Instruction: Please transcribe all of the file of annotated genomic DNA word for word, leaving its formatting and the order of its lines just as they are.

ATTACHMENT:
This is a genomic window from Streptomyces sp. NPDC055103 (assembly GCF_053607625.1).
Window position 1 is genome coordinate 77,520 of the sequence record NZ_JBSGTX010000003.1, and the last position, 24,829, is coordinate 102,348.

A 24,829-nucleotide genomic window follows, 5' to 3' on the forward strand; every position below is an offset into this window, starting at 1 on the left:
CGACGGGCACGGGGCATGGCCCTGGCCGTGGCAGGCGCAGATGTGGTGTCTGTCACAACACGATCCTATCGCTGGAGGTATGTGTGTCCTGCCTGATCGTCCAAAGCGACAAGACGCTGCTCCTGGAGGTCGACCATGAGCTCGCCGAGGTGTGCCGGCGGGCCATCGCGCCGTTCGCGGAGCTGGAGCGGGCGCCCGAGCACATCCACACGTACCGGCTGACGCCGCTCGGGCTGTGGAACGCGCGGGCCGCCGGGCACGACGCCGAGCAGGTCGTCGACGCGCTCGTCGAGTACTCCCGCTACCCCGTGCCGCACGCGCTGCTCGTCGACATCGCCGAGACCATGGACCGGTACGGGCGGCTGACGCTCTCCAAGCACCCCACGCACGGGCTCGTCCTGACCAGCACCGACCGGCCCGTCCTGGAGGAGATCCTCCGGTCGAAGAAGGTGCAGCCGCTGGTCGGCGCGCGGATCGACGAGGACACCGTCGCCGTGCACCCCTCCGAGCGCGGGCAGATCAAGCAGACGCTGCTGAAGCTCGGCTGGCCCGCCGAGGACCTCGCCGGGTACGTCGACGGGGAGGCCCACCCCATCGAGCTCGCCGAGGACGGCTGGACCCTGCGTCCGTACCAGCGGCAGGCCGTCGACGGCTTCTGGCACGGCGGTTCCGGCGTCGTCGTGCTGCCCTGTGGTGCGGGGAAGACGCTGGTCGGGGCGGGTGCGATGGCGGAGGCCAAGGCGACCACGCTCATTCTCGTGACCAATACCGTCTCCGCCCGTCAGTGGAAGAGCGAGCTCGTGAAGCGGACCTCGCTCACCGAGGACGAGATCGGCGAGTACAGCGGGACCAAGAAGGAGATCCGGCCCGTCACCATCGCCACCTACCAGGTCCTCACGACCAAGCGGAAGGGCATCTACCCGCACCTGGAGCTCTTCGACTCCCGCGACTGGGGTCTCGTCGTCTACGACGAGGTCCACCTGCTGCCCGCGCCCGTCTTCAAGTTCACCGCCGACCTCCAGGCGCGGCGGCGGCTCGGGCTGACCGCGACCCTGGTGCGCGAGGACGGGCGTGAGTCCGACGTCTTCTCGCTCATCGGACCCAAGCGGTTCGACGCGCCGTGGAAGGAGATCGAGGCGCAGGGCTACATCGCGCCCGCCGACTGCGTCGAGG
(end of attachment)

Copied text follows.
This is a genomic window from Streptomyces sp. NPDC055103 (assembly GCF_053607625.1).
Window position 1 is genome coordinate 77,520 of the sequence record NZ_JBSGTX010000003.1, and the last position, 24,829, is coordinate 102,348.

A 24,829-nucleotide genomic window follows, 5' to 3' on the forward strand; every position below is an offset into this window, starting at 1 on the left:
CGACGGGCACGGGGCATGGCCCTGGCCGTGGCAGGCGCAGATGTGGTGTCTGTCACAACACGATCCTATCGCTGGAGGTATGTGTGTCCTGCCTGATCGTCCAAAGCGACAAGACGCTGCTCCTGGAGGTCGACCATGAGCTCGCCGAGGTGTGCCGGCGGGCCATCGCGCCGTTCGCGGAGCTGGAGCGGGCGCCCGAGCACATCCACACGTACCGGCTGACGCCGCTCGGGCTGTGGAACGCGCGGGCCGCCGGGCACGACGCCGAGCAGGTCGTCGACGCGCTCGTCGAGTACTCCCGCTACCCCGTGCCGCACGCGCTGCTCGTCGACATCGCCGAGACCATGGACCGGTACGGGCGGCTGACGCTCTCCAAGCACCCCACGCACGGGCTCGTCCTGACCAGCACCGACCGGCCCGTCCTGGAGGAGATCCTCCGGTCGAAGAAGGTGCAGCCGCTGGTCGGCGCGCGGATCGACGAGGACACCGTCGCCGTGCACCCCTCCGAGCGCGGGCAGATCAAGCAGACGCTGCTGAAGCTCGGCTGGCCCGCCGAGGACCTCGCCGGGTACGTCGACGGGGAGGCCCACCCCATCGAGCTCGCCGAGGACGGCTGGACCCTGCGTCCGTACCAGCGGCAGGCCGTCGACGGCTTCTGGCACGGCGGTTCCGGCGTCGTCGTGCTGCCCTGTGGTGCGGGGAAGACGCTGGTCGGGGCGGGTGCGATGGCGGAGGCCAAGGCGACCACGCTCATTCTCGTGACCAATACCGTCTCCGCCCGTCAGTGGAAGAGCGAGCTCGTGAAGCGGACCTCGCTCACCGAGGACGAGATCGGCGAGTACAGCGGGACCAAGAAGGAGATCCGGCCCGTCACCATCGCCACCTACCAGGTCCTCACGACCAAGCGGAAGGGCATCTACCCGCACCTGGAGCTCTTCGACTCCCGCGACTGGGGTCTCGTCGTCTACGACGAGGTCCACCTGCTGCCCGCGCCCGTCTTCAAGTTCACCGCCGACCTCCAGGCGCGGCGGCGGCTCGGGCTGACCGCGACCCTGGTGCGCGAGGACGGGCGTGAGTCCGACGTCTTCTCGCTCATCGGACCCAAGCGGTTCGACGCGCCGTGGAAGGAGATCGAGGCGCAGGGCTACATCGCGCCCGCCGACTGCGTCGAGG